Prepared by Tamim Bayoumi.
The current Article 38 was called Article 25 before the new Bank of Japan Law became effective from April 1998. Similarly, Article 33 was earlier known as Article 20.
BoJ repo operations using JGBs were first introduced in October 1997, to assist in implementing open market operations.
So called because they aim to “twist” the yield curve.
Including loans under Article 38.
See, in particular, the minutes to the Policy Board meeting on June 12, 1998.
The model relates the number of bankruptcies to their own lagged value, the output gap, the prime rate, and a time trend (the regression is BANKRUPT = 0.74* BANKRUPT(−1) − 13241* OUTPUT GAP + 18379*PRIME RATE + 42* TIME − 70832). Similar results are also found using the value of bankruptcies, instead of the number.
Government loans to businesses were calculated as the sum of outstanding loans of the People’s Finance Corporation, Japan Finance Corporation for Small Businesses, Small Business Credit Insurance Corporation, Japan Development Bank, Hokkaido and Tohoku Development Corporation, and Environmental Sanitation Business Finance Corporation.
This is true in most non “Anglo-Saxon” financial systems. For a comparison of financial system across a wide range of advanced countries see Claudio Borio, “Credit Characteristics and the Monetary Transmission Mechanism in Fourteen Industrial Countries,” in K. Alders, K. Koedijk, C. Kool and C. Winder Monetary Policy in a Converging Europe (Amsterdam: Kluwer Academic Publishers, 1996).
See Mitsuhiro Fukao, “Japanese Financial Instability and Weakness in Corporate Governance Structure,” mimeo, Keio University (1998). While financial deregulation allowed large corporations greater access to bond markets since the late 1980s, there is no significant junk bond market to provide such funds for smaller firms.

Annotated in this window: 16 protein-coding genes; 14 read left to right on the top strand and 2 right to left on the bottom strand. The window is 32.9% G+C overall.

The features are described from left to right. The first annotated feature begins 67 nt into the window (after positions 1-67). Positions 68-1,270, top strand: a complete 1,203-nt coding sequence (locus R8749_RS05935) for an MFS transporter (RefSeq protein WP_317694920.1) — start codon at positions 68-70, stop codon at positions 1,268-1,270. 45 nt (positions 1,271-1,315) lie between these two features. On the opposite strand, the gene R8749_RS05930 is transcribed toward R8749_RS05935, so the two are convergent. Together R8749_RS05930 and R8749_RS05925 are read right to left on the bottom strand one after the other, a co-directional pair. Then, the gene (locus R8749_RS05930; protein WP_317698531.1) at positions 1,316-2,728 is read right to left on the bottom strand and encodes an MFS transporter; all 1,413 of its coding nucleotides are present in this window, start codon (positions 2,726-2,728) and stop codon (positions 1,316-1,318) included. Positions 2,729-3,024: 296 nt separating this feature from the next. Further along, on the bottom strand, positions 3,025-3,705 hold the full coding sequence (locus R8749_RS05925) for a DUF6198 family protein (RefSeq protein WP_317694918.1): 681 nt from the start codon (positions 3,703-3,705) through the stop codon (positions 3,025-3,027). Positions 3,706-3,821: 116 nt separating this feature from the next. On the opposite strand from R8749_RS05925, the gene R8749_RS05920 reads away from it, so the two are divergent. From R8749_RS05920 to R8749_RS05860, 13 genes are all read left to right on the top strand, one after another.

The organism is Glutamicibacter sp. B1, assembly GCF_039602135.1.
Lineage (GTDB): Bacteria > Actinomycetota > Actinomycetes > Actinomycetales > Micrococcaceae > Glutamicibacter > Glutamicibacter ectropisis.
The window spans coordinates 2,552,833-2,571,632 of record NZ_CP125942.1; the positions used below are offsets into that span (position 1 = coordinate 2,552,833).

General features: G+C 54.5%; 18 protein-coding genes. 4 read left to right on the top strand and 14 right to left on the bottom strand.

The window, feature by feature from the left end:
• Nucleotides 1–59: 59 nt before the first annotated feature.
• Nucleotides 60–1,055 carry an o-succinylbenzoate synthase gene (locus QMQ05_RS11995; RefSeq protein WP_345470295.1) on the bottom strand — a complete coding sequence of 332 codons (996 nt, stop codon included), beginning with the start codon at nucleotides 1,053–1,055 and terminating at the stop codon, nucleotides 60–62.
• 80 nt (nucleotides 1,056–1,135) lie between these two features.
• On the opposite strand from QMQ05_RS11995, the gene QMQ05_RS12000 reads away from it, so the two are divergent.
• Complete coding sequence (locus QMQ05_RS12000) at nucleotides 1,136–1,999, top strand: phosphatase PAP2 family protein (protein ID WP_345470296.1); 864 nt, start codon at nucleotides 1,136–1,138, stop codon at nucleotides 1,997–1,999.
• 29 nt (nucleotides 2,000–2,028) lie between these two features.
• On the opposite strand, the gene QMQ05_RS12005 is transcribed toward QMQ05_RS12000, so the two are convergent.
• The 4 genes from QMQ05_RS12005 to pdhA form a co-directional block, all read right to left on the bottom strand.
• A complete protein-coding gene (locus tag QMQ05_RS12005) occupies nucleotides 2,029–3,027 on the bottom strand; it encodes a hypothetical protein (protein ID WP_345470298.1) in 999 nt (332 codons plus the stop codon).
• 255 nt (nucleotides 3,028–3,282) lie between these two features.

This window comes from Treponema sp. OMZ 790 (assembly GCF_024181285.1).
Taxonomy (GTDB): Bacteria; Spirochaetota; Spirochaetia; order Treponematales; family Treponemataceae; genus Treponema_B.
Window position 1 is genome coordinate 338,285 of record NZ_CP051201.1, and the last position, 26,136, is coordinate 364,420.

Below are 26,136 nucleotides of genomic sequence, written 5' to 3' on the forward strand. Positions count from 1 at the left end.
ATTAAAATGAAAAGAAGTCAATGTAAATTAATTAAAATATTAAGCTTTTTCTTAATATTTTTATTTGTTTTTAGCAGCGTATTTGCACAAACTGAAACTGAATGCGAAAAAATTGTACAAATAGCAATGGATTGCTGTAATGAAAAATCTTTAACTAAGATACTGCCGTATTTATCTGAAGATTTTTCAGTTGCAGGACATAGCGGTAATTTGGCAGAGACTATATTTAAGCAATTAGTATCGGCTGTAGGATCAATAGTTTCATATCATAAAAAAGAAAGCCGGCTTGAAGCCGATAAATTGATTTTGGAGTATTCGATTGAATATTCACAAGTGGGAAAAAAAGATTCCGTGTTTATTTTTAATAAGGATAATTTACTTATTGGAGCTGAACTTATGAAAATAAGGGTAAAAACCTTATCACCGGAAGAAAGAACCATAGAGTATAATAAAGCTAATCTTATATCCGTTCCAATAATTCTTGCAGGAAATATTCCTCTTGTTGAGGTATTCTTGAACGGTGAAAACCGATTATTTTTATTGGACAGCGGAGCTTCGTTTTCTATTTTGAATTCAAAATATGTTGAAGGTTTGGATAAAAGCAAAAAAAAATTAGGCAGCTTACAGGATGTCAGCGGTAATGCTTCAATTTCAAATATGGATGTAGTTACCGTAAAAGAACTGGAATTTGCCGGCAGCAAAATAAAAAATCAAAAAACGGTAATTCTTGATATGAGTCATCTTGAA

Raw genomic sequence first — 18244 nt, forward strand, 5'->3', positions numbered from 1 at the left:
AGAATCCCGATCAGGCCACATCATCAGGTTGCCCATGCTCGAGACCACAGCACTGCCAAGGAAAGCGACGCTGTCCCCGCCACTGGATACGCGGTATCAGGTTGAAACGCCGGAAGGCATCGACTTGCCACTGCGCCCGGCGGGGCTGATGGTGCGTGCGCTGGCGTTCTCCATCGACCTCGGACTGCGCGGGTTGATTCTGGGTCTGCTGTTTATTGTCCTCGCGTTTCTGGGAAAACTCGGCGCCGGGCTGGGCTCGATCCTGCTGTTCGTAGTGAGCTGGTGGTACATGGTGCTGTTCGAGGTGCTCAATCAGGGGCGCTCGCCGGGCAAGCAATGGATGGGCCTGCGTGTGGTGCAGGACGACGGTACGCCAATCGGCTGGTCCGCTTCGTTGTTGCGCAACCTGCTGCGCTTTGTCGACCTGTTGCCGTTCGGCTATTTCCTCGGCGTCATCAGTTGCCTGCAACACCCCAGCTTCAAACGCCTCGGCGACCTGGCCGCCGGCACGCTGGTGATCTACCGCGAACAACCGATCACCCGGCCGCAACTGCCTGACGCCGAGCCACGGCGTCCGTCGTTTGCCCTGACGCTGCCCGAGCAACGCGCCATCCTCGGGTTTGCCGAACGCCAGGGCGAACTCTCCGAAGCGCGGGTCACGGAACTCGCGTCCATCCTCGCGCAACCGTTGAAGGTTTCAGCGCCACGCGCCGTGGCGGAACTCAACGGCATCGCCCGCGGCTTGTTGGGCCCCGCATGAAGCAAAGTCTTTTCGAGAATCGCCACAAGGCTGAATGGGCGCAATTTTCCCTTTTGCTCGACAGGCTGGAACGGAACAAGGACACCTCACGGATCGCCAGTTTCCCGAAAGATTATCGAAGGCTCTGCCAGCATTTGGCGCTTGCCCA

Robert Westcott, “Assessing the Risks of a Credit Squeeze Among Small- and Medium-Sized Enterprises in Japan,” in Japan—Selected Issues, IMF Staff Country Report 96/114 (October 1996)
For more details see the papers contained in a symposium on the monetary transmission mechanism published in the Fall 1995 Journal of Economic Perspectives, Vol. 9:4.
See G. Lipworth and G. Meredith, “Indicators of Monetary and Financial Conditions: A Reexamination” in B. Aghevli, T. Bayoumi and G. Meredith (eds.), Structural Change in Japan: Macroeconomic Impact and Policy Challenges (Washington: International Monetary Fund, 1998).
B. Bernanke and M. Gertler “Inside the Black Box: The Credit Channel of Monetary Policy Transmission,” Journal of Economic Perspectives, Fall 1995, Vol. 9:4, pp. 27–48.
Some commentators have suggested that such operations could potentially be made more aggressive by buying assets outright, which would increase spending power by providing liquidity (and wealth) to the economy directly, at the cost of the authorities accepting the credit risk of the borrower. (The BoJ’s recent operations mainly involved purchasing financial assets on a repo basis, so that the credit risk remained with the banks).
G. Meredith, “Monetary Policy: A Summary of Staff Views,” in B. Aghevli, T. Bayoumi, and G. Meredith (eds.), Structural Change in Japan: Macroeconomic Impact and Policy Challenges, (Washington: International Monetary Fund, 1998).
Paul Krugman, “Japan’s Trap,” http:/web.mit.edu/krugman/www/japtrap.html. Briefly, the argument is that when equilibrium real interest rate and inflation expectations are both very low, the implied equilibrium nominal interest can be such that money and bonds become perfect substitutes. Increasing inflation expectations breaks this impasse.
The size of the boost to activity is quite sensitive to the baseline, however, as it depends on the length of time that monetary policy is projected to be significantly constrained by the floor of zero percent on nominal interests rates.
The rise in the expected future price level caused by higher expected inflation would tend to lower expectations about the future nominal value of the yen. With unchanged nominal interest rate differentials, such a future expected nominal depreciation would cause a depreciation of the current exchange rate.